On the one hand, airlines want to deliver on the promise implicit in frequent flyer programs: A free ticket, after you’ve earned the required miles. Indeed, to break that promise too often, to too many customers, would incite a huge consumer backlash, turning a customer-incentive program into a customer-alienation program.
On the other hand, in the interest of fiscal responsibility, the airlines are loath to give away seats that might otherwise be sold to revenue customers. The direct cost of flying an award passenger from point A to point B is essentially the cost of a meal and some extra jet fuel, less than $25 in most cases. But if that award passenger has displaced a revenue passenger, the cost to the carrier multiplies exponentially.
Moderating between these two conflicting considerations is the arcane practice of yield management. The aim of yield management is to squeeze every last dollar of potential revenue out of each and every seat on each and every flight. To that end, airlines employ highly sophisticated software to make seats available for sale at different price points, depending on historical data, current demand, days remaining before the flight closes, etc. It’s a dynamic process, with the number of seats available at different fares changing continuously.
Award seats are simply treated as another fare “bucket,” albeit a non-revenue one. And because there’s no revenue generated by frequent flyer tickets, naturally they receive lowest priority in a program designed to optimize revenue. On a flight which might sell out?based on its past performance and current sales?the software will minimize, or eliminate altogether, award seats for that flight. If, closer to the departure date, the flight still has open seats, more award seats might be made available.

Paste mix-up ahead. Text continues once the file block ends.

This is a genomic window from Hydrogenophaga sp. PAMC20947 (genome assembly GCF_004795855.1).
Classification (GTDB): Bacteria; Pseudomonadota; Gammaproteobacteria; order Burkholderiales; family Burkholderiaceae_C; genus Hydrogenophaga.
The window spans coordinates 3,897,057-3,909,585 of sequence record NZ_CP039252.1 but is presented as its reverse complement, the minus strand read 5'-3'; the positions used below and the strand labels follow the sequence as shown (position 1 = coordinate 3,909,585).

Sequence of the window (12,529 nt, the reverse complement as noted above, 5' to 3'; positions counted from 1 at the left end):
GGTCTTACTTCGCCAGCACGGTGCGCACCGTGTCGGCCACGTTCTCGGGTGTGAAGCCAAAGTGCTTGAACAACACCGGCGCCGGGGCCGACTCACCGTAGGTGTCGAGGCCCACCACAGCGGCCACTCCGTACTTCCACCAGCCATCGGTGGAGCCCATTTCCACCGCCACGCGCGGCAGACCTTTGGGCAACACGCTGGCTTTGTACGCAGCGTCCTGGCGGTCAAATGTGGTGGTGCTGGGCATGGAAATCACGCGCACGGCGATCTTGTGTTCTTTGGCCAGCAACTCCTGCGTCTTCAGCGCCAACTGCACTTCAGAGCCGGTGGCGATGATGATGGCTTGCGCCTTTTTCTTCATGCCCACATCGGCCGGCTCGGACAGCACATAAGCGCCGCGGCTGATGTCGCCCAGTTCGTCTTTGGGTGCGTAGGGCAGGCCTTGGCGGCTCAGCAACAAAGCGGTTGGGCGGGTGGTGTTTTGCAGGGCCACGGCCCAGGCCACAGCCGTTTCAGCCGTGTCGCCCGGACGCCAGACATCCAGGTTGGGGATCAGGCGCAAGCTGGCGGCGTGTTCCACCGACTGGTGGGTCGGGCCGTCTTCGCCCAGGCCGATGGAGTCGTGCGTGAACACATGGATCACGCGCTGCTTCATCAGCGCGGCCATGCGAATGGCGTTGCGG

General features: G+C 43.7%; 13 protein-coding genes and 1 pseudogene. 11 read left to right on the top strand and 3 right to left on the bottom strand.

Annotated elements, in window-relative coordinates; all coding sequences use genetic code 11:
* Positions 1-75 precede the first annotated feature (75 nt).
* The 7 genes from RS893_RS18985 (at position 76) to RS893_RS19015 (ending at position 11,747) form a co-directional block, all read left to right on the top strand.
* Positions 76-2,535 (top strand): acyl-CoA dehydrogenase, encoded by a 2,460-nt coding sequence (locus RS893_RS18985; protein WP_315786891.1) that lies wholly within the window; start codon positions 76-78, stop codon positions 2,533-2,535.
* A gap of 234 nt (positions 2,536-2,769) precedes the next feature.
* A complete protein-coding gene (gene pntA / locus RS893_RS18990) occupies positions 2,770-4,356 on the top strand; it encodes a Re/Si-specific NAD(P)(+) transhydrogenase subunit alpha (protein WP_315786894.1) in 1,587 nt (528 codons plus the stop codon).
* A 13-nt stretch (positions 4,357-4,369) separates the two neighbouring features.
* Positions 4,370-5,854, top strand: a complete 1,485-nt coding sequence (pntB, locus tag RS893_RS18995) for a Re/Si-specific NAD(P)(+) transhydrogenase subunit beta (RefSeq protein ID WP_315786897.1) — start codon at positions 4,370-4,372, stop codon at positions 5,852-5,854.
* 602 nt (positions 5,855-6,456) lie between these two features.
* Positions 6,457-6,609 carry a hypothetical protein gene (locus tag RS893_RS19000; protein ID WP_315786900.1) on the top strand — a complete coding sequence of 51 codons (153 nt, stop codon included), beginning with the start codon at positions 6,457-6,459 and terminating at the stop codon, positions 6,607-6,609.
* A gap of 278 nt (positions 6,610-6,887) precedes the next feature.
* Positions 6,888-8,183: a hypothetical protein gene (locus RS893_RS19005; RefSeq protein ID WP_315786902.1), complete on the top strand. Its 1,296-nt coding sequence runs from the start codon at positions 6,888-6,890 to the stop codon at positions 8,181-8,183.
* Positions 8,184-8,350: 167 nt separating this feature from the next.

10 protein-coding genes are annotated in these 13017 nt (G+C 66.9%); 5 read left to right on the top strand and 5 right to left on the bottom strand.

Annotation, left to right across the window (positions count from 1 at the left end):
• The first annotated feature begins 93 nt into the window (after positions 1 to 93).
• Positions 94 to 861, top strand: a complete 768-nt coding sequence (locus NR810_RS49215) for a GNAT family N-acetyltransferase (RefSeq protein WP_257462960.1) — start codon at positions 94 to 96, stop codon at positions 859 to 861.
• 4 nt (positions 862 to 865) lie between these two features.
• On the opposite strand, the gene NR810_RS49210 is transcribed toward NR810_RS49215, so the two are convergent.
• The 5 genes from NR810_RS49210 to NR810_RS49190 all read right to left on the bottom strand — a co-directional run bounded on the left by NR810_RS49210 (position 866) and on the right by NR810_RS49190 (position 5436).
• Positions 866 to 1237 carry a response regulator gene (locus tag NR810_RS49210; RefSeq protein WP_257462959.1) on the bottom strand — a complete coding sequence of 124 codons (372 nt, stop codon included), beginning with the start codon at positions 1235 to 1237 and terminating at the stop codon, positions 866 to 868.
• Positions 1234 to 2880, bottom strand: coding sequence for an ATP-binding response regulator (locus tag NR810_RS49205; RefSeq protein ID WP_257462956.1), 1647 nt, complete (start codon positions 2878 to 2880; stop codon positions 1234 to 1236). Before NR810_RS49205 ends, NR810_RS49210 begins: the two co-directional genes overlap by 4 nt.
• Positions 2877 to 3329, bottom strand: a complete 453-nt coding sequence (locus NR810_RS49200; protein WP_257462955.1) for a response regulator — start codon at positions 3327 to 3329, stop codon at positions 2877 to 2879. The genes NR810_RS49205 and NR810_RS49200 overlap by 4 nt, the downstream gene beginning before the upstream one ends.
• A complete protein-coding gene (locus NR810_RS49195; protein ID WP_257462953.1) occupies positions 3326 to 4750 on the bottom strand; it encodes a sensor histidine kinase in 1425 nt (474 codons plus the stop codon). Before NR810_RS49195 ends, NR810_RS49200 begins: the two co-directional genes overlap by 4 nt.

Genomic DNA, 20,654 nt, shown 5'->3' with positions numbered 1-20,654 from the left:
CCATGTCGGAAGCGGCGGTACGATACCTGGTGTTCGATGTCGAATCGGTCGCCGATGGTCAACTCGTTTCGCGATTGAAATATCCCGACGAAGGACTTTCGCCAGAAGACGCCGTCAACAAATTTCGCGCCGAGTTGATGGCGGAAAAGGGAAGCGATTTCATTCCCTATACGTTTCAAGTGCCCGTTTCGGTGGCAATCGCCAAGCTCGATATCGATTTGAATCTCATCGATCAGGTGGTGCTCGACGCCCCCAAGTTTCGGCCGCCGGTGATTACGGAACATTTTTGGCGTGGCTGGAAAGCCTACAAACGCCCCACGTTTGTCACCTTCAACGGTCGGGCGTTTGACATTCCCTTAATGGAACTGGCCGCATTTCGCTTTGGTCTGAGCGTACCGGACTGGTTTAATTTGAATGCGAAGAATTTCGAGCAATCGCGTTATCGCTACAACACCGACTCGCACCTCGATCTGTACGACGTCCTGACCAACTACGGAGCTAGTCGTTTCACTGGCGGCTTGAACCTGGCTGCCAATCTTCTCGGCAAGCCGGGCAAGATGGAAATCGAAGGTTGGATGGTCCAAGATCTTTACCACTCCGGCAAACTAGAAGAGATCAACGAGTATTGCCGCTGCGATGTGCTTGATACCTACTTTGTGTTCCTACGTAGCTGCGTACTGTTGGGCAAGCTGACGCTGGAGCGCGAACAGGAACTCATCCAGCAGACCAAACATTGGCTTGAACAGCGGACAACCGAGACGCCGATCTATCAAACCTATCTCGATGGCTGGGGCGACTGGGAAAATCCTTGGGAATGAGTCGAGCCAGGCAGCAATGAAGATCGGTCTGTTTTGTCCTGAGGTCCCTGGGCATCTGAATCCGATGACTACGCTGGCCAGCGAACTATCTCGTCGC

As already intimated, the key to getting awards is the “F” word: flexibility. So if at first you don’t succeed, try the following until “No” gives way to “Yes, madam, we do have award seats on that flight.”
Book early or book late
As with revenue seats, award seats generally become available in CRSs (the computer reservations systems used by airlines and travel agents to book travel) 331 days before the flight date. That’s your first window of opportunity and, in theory, the optimum time to request an award. In practice, it’s difficult if not impossible to plan a trip almost a year in advance.